Officers Remain on Payroll Despite Being Pulled From Streets - NBC Chicago
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Officers Remain on Payroll Despite Being Pulled From Streets

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    NEWSLETTERS

    Paid Not to Work: Officers Costing Taxpayers

    Police officers that are still on the payroll are costing taxpayers dearly, even as they simply sit at their desks. NBC 5 Investigates' Phil Rogers has the details. 

    (Published Wednesday, Jan. 16, 2019)

    They don’t patrol the streets or face the dangers their fellow officers face. 

    In fact, they are confined to their desks.

    But over a dozen officers linked to the scandal of Sgt. Ronald Watts and his crew at the Ida B. Wells housing project are still on the payroll.  They can’t be the police, but the city says they can’t be fired either.

    “These officers are sitting at a desk,” said defense attorney Joshua Tepfer, who has watched as dozens of clients have proven they were framed by Watts and his team.  “They can’t make arrests, they aren’t allowed to testify in this court, but the State’s Attorney knows that they are liars!”

    The scandal has led to the exonerations of 50 defendants, and dozens of others are being reviewed by the Cook County State’s Attorney’s office. All alleged they were shaken down by Watts, and framed when they refused to pay protection money.  While even fellow officers have suggested there was corruption in the entire tactical team, only Watts and one other officer ever faced actual charges.

    Still, as the exonerations mounted, CPD officials made the decision to pull 15 officers from the street.  Almost immediately, nine of those officers were told they would not be called to testify in any criminal cases because of concerns about their credibility.

    NBC5 Investigates ran the names of the officers through the City of Chicago’s payroll database.  Only 13 appear to still be employed by the city.  But their reported salaries during the period since they were taken off the street, come to a cumulative total of $1,386,322.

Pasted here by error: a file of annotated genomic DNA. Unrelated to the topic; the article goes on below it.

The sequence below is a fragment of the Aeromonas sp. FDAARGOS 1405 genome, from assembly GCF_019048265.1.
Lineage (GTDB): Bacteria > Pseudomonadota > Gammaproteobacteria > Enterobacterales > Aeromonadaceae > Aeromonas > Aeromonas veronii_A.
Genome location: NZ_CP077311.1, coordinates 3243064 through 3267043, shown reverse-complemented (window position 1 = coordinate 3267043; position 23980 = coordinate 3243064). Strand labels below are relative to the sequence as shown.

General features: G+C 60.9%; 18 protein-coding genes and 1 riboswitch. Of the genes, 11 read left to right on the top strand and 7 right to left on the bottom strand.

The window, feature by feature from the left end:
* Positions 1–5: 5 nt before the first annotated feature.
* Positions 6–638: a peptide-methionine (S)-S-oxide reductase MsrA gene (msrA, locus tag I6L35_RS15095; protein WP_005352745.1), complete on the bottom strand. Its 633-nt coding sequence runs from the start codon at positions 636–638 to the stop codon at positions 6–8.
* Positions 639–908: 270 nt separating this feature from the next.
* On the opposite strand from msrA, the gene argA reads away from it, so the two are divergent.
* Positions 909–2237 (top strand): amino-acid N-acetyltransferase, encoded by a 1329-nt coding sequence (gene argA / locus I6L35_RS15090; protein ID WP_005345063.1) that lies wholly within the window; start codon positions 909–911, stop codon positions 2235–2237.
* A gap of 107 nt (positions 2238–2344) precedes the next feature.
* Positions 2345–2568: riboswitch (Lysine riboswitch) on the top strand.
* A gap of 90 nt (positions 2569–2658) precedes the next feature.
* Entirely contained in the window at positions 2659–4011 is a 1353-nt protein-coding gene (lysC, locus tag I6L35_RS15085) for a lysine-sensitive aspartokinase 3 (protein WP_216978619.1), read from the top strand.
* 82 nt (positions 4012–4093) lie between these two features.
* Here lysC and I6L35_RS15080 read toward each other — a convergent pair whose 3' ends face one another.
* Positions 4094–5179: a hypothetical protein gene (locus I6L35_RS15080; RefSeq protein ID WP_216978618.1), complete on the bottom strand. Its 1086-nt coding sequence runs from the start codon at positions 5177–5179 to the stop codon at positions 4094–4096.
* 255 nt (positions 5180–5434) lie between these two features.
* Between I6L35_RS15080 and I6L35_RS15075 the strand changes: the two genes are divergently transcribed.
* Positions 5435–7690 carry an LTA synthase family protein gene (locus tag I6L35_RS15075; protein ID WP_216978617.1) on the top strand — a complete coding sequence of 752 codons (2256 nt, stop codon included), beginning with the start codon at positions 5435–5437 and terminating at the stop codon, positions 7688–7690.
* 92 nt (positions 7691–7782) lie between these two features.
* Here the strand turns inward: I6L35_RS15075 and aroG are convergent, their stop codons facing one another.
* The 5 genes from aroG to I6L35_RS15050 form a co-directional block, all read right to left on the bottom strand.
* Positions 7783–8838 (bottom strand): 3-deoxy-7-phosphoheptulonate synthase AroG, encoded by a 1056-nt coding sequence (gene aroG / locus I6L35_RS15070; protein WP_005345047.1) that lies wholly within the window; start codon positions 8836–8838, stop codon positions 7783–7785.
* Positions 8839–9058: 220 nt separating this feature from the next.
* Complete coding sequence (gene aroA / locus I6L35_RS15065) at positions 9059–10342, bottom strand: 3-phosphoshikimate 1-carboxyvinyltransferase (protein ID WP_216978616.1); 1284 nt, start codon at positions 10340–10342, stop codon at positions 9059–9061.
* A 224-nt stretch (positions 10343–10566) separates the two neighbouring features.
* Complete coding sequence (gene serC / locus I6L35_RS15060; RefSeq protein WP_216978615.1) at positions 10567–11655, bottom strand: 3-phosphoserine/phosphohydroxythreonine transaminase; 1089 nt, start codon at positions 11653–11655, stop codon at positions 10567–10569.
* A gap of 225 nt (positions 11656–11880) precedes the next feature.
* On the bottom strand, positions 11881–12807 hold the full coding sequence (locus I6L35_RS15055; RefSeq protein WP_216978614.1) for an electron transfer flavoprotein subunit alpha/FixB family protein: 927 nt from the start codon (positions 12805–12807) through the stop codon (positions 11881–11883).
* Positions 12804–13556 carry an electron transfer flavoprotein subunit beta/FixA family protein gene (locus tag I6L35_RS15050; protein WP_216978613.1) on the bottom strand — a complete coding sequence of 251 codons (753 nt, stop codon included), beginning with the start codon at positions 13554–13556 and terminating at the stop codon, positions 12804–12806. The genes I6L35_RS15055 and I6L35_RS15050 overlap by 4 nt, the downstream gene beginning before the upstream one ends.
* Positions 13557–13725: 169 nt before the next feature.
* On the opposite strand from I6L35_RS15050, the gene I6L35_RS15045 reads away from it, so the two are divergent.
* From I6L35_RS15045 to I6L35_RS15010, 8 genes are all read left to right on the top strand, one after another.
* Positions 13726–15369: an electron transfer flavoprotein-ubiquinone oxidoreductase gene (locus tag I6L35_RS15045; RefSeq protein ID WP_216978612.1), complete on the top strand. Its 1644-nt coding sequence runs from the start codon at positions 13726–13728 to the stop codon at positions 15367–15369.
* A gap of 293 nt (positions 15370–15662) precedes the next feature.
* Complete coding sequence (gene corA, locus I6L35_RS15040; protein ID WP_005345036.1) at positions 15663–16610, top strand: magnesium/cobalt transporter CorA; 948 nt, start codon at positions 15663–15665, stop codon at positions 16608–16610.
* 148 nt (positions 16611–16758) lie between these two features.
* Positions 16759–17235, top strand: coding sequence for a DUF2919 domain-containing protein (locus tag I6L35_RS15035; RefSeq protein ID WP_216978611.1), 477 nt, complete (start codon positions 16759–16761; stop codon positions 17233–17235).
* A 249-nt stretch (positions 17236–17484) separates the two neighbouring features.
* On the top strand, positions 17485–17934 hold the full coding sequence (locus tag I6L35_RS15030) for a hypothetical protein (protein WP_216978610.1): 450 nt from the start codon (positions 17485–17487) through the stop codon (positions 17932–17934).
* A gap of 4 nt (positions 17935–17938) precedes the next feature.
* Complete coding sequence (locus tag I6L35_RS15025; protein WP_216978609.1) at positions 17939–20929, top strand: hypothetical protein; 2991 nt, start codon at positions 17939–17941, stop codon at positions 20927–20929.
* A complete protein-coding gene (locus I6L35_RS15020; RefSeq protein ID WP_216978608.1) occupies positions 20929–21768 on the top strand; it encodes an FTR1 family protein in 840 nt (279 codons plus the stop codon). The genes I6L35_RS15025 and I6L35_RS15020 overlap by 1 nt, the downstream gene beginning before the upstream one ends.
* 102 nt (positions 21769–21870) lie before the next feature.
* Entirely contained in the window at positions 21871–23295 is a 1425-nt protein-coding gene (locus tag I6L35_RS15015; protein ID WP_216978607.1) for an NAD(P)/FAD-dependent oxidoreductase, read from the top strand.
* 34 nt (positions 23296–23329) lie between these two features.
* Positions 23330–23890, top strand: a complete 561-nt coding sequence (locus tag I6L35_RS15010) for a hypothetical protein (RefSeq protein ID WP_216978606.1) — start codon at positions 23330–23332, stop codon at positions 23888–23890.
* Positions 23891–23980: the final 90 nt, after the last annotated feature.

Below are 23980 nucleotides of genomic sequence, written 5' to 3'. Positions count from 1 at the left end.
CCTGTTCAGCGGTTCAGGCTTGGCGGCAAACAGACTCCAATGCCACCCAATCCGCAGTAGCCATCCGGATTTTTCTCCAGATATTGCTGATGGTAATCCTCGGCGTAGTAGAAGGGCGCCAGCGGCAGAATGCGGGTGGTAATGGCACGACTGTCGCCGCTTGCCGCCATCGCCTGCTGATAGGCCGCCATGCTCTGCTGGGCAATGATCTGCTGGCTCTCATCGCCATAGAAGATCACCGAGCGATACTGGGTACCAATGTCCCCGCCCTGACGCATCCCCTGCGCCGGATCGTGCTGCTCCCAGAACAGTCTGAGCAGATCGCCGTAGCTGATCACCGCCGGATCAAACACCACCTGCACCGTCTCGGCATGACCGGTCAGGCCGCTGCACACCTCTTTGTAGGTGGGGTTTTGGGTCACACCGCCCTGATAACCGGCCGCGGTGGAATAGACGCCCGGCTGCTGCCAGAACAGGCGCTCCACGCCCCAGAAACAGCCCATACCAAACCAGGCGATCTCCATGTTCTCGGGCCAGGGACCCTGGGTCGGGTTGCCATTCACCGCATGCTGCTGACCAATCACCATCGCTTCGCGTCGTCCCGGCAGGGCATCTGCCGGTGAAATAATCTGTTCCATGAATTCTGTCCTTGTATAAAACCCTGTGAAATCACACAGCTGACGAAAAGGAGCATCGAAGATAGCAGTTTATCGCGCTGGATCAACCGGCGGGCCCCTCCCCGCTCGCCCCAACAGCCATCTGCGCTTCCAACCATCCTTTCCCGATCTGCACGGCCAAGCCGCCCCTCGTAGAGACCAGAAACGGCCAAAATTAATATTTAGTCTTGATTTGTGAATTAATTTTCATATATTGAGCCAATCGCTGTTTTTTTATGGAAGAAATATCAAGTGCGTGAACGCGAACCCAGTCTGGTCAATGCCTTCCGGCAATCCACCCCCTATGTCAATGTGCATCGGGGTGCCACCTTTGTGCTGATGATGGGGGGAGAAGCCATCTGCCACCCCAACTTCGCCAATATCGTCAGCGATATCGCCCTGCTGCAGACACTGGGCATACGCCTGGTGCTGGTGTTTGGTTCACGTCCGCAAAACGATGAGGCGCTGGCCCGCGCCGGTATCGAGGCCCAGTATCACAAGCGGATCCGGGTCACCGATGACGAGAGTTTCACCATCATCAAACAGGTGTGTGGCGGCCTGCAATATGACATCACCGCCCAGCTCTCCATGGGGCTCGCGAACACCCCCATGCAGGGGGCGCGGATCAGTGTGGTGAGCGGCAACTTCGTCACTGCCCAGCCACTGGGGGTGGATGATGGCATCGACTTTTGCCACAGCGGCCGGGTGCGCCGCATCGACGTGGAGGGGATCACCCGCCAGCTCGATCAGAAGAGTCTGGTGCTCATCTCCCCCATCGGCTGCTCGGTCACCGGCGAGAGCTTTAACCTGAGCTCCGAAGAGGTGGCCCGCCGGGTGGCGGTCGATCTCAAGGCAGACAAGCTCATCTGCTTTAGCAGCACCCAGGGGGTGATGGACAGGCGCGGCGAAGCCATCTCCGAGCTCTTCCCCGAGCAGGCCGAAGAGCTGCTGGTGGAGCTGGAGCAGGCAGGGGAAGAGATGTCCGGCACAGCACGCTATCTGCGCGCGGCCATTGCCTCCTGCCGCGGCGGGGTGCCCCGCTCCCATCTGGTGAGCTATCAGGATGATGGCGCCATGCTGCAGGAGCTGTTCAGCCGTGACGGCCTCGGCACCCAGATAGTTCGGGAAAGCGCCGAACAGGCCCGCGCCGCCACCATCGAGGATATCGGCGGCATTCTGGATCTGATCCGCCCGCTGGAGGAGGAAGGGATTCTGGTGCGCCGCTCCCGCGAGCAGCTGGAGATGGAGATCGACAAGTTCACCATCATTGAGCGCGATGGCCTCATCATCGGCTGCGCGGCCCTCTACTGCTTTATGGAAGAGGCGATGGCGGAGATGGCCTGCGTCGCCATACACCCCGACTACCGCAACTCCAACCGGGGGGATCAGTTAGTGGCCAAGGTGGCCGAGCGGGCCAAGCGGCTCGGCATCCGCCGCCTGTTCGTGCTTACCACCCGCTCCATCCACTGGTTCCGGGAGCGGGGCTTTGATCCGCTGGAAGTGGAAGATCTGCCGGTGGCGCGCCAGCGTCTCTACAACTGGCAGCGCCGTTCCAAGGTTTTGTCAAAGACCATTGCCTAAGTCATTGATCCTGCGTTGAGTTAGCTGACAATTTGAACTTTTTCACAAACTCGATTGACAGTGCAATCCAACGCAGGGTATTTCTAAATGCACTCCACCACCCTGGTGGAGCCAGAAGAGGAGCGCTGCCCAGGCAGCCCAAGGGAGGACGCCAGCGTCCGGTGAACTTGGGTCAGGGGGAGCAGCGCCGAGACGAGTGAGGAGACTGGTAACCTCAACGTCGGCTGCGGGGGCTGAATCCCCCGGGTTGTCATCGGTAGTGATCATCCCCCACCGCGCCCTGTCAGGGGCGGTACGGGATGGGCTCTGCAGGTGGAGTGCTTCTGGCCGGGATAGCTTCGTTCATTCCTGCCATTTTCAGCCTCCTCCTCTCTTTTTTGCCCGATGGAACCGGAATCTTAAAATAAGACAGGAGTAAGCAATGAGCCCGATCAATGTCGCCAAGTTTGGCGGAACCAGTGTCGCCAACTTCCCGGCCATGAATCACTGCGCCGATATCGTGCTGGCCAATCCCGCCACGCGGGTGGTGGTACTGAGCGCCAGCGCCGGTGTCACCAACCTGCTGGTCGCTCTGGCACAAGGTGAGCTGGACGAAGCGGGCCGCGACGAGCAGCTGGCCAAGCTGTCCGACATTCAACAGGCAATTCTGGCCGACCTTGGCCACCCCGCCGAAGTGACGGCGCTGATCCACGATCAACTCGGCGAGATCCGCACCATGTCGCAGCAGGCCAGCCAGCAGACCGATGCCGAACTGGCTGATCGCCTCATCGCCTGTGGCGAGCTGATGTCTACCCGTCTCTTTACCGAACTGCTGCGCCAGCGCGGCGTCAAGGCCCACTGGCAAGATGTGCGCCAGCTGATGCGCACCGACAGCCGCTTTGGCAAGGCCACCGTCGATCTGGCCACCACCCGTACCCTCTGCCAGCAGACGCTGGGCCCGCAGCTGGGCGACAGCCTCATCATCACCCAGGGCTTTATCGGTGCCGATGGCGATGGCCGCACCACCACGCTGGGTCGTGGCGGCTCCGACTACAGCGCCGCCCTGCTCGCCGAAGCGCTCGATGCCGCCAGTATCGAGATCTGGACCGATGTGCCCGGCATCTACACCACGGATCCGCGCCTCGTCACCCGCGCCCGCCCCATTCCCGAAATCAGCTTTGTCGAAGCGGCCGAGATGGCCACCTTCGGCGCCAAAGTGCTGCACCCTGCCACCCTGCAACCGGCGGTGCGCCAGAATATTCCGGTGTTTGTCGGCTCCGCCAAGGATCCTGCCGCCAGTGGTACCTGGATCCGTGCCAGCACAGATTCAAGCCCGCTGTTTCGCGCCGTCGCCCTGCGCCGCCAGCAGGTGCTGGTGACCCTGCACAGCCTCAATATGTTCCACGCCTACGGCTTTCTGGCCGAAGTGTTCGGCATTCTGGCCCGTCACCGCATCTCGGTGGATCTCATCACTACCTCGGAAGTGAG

“The taxpayer dollars are astounding and we should all be ashamed,” Tepfer told NBC5.  “But the human toll that let this go on and it caused so many wrongful convictions for a decade?”

    NBC5 asked CPD where the officers are now assigned, why they cannot be fired, and how long they intend to keep them on the payroll.  The department would not answer those questions---responding instead with a written statement.

    “For the last 15 years multiple investigations including the FBI, the State's Attorney's office, the Office of Professional Standards and the Independent Police Review Authority have looked at this incident,” that statement said.  “CPD has cooperated fully during every single one of those external investigations and at no time did we receive any information to relieve officers of police powers other than those that were criminally charged.”

    The statement added, “We have absolutely zero tolerance for misconduct and illegal activity within the CPD and our commitment to the highest levels of professional conduct and standards is unwavering.”

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